EV 1452 – Big Dave's Crossword Blog
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EV 1452

Enigmatic Variations 1452

Bridges

Setter’s Blog by X-Type

Bridge letters should be selected to show IK BRUNEL.


Some of you may know me from my occasional Back Page Cryptic and Quick puzzles; plus my comments on the Big Dave Crossword Blog. I’ve been setting puzzles now for over 45 years – starting with local newspapers in the early 1970’s and then jumping straight in to the Listener (the “crème de la crème” of Thematic Crosswords: originally being a BBC magazine from the 1920’s onwards; then latterly, after its demise, the puzzle appeared in the Times on a Saturday). For my Listener puzzles – and for occasional other ones in the Inquisitor series; and even for one or two initially in EV – I am known as Jago, which is Spanish for “James”, my real first name. (For a brief biog of myself and many other well-known setters, see “The A-Z of Crosswords” by Jonathan Crowther, pub. Collins, 2006.)

In amongst my many Listener puzzles, I have twice had thematics called “Pardon the Interruption” (versions I and II, a few years apart); which had the conceit of each of the across and down entries not actually intersecting at one crossing point and thus being “interrupted” by the crossing entry: the sort of “reverse” of the usual idea of crosswords, you might say! (For such a simple idea, they were surprisingly difficult to set, I might tell you.)

Anyway, I was musing on whether to do a “version III” of that idea for EV, when it struck me that I could vary it by making one of the crossing points into a Bridge instead of an Interruption; so that a letter from each of the two intersecting words had to share a square (or a “cell” in the jargon) and effectively “fight” for the right be seen in the solution. Having had that initial idea, I then needed a theme to go with it (I’m not usually satisfied just to have the wordplay: I like there to be more to a puzzle than that): and so I then thought of the “grand master” of Victorian bridge design, Mr Brunel. His full name “Isambard Kingdom Brunel” was too long for the usual 12×12 grid: so I shortened him to his initials – hence “I K Brunel” in the solution. And those particular initials, I & K, gave me all sorts of problems in trying to fit “bridged” words into the grid, using them!

As it happens, I was still fighting with the grid when Steve Bartlett (the EV editor) emailed me to ask if I had a “slightly easier” puzzle that I could submit fairly soon to the EV series, because they wanted to encourage the Big Dave solvers to try the EV as well. That stimulus was just what I needed: and over the next 24 hours I burned the midnight oil (almost literally) and I managed to fight the grid into submission (though I had to resort to one abbreviation “Glos” – the English county of Gloucestershire – but it’s in Chambers, so I was OK!). Steve was very happy with the final puzzle and – with only a couple of minor tweaks – it saw the light of day on the 13th September; two days before my birthday….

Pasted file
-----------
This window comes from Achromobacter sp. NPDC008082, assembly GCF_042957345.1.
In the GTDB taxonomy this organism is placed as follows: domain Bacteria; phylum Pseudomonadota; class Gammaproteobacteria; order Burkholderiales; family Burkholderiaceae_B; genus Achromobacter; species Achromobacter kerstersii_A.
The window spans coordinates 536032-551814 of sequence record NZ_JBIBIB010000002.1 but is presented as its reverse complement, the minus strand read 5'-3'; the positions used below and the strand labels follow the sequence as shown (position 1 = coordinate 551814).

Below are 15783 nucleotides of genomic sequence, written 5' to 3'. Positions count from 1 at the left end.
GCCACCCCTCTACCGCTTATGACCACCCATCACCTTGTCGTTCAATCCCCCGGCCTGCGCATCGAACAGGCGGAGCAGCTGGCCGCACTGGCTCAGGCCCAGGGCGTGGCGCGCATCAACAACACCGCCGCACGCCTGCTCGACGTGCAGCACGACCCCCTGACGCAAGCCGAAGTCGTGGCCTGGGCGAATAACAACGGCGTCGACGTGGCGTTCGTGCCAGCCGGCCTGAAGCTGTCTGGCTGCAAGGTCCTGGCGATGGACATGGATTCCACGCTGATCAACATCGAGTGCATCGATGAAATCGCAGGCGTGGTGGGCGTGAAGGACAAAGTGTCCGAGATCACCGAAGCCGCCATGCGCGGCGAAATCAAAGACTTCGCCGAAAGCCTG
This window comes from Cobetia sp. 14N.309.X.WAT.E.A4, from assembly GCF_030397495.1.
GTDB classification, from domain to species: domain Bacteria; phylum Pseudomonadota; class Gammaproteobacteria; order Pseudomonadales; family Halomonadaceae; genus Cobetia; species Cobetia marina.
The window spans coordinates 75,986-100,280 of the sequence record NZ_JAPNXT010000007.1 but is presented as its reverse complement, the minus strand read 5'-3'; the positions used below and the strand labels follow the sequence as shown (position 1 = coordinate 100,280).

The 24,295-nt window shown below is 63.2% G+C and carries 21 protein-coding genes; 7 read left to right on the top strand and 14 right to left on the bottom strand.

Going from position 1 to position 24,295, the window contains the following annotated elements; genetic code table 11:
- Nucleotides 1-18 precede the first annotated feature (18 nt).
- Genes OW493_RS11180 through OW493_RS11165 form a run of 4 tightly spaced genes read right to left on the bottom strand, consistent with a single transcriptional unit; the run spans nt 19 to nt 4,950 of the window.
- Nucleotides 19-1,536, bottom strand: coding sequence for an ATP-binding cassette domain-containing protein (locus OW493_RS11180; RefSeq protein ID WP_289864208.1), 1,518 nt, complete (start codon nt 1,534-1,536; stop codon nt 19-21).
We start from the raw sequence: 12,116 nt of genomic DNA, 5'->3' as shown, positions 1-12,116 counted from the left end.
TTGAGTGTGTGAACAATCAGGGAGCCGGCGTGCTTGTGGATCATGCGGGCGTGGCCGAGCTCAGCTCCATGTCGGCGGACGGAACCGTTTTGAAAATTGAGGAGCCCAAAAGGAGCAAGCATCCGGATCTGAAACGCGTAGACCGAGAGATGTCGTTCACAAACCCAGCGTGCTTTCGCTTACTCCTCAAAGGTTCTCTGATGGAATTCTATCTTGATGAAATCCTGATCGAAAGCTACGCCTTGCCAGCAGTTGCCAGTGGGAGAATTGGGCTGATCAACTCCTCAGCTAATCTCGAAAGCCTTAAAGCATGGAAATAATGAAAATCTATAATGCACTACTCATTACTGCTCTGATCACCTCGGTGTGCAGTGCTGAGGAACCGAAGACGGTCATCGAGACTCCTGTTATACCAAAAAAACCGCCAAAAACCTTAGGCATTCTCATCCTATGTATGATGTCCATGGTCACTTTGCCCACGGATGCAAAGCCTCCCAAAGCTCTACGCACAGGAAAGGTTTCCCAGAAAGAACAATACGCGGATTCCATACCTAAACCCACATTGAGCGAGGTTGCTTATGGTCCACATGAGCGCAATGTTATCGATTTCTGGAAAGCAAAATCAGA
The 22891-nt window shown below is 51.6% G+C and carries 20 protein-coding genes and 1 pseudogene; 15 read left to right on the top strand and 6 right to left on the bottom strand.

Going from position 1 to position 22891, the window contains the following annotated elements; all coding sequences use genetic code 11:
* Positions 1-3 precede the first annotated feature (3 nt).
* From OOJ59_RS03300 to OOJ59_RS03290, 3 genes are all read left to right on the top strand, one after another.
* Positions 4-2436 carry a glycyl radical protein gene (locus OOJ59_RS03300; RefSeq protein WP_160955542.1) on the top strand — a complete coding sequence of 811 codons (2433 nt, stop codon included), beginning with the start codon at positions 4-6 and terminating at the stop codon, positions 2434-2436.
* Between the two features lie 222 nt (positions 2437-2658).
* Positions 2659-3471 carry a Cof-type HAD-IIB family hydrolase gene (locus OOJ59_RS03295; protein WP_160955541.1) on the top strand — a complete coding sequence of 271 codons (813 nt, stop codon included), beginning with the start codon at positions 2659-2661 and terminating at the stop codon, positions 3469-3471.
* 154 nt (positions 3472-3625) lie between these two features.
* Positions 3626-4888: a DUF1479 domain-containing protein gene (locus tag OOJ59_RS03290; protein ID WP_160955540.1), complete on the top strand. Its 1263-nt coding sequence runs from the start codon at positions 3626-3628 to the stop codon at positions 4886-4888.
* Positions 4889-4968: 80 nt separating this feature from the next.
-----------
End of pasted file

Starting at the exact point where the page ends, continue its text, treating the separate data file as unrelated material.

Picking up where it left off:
Jim Coulson (X-Type)


A full review of this puzzle can be seen over on fifteensquared.


 

6 comments on “EV 1452
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  1. Thanks, X-Type — so interesting to read all the detail of what went into this puzzle. It was fun to work through, and uncover the hidden name.

    And thank you for including the 23d retreat in the Tuesday back-page crossword 2 days later. It would be most useful if other EV setters could continue this tradition and also ensure that words I don’t know also appear in other crosswords that week!

  2. Just wanted to say how interesting I found your comments above and how enjoyable I found the solving of the puzzle (eventually). Thank you for providing the entertainment.

  3. Thanks X-Type.
    My biggest hold up came from putting HUNTED in at 16a. It worked for me as ‘caught’ and I justified HUNT as a short form of Hunter as a name. It was only when I had twigged the surname of the builder that I went back to see how I could get the K in there. A real challenge but an enjoyable one.

  4. We were delighted when the theme turned out to be Brunel – a special favourite of ours. We appreciated the difficulty you must have had fitting the I and K into the ‘bridged’ words. Many thanks for producing one of the September ‘easier’ ones, though it wasn’t so very easy, and for the most interesting ‘setter’s blog’.

  5. Thanks, X-Type! I like this feature a lot – it’s always nice hearing the perspective of the person who set the puzzle.
    Did anyone else find themselves spending a bunch of time researching bridges in the tiny country of Brunei?

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